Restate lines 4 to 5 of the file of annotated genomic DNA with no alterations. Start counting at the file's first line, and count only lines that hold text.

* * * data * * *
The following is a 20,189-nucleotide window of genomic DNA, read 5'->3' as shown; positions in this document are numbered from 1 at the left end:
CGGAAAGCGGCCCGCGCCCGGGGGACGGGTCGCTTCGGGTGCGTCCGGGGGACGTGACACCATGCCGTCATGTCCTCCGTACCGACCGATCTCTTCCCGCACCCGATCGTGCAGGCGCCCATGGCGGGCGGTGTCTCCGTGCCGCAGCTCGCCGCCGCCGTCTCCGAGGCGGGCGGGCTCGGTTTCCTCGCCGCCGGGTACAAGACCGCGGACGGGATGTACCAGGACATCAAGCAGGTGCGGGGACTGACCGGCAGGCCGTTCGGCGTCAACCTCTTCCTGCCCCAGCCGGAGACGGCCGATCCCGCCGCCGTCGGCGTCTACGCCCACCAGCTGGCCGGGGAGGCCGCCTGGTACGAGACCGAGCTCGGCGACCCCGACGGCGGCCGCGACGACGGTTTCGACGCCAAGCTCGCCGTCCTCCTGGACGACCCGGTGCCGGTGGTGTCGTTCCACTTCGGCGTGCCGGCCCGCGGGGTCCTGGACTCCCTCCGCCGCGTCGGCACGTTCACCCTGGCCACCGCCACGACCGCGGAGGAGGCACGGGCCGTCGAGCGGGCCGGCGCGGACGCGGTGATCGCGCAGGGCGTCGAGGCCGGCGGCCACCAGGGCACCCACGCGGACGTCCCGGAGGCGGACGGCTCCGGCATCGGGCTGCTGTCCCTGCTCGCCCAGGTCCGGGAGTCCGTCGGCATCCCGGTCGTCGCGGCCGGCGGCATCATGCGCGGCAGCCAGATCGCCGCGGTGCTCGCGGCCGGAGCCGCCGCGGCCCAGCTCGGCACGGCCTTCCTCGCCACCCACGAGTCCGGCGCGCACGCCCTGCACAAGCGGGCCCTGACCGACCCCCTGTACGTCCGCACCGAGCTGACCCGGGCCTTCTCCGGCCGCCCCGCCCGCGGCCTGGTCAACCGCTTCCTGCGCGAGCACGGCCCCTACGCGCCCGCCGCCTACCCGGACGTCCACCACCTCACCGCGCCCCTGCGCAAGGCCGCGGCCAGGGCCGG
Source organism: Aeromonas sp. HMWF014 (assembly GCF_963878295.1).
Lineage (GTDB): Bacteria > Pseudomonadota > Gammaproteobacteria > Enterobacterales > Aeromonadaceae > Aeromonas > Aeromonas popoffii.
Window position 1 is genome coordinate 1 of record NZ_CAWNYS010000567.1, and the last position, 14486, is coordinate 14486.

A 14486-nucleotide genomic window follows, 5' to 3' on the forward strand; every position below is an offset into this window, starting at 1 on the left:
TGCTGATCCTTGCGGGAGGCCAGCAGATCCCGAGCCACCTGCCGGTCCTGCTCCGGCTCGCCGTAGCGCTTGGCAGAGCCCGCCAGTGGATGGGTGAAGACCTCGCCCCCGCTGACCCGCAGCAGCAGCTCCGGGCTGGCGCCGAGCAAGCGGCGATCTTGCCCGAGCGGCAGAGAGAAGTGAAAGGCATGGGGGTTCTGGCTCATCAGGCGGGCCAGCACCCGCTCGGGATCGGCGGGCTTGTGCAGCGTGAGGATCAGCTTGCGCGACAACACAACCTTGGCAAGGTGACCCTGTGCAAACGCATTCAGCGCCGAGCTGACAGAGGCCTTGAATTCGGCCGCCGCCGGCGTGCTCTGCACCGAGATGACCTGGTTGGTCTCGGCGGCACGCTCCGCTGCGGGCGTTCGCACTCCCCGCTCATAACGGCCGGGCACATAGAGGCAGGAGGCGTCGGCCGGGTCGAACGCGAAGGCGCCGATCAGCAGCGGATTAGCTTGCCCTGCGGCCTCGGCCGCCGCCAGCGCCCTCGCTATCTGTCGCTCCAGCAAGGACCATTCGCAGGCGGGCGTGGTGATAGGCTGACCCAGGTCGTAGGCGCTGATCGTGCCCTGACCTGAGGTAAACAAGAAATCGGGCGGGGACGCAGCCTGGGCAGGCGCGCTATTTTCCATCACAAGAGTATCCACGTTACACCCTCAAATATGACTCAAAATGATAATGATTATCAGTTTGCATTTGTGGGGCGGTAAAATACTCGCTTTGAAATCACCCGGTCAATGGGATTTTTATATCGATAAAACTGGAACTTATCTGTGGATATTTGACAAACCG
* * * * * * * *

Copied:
Lineage (GTDB): Bacteria > Pseudomonadota > Gammaproteobacteria > Enterobacterales > Aeromonadaceae > Aeromonas > Aeromonas popoffii.
Window position 1 is genome coordinate 1 of record NZ_CAWNYS010000567.1, and the last position, 14486, is coordinate 14486.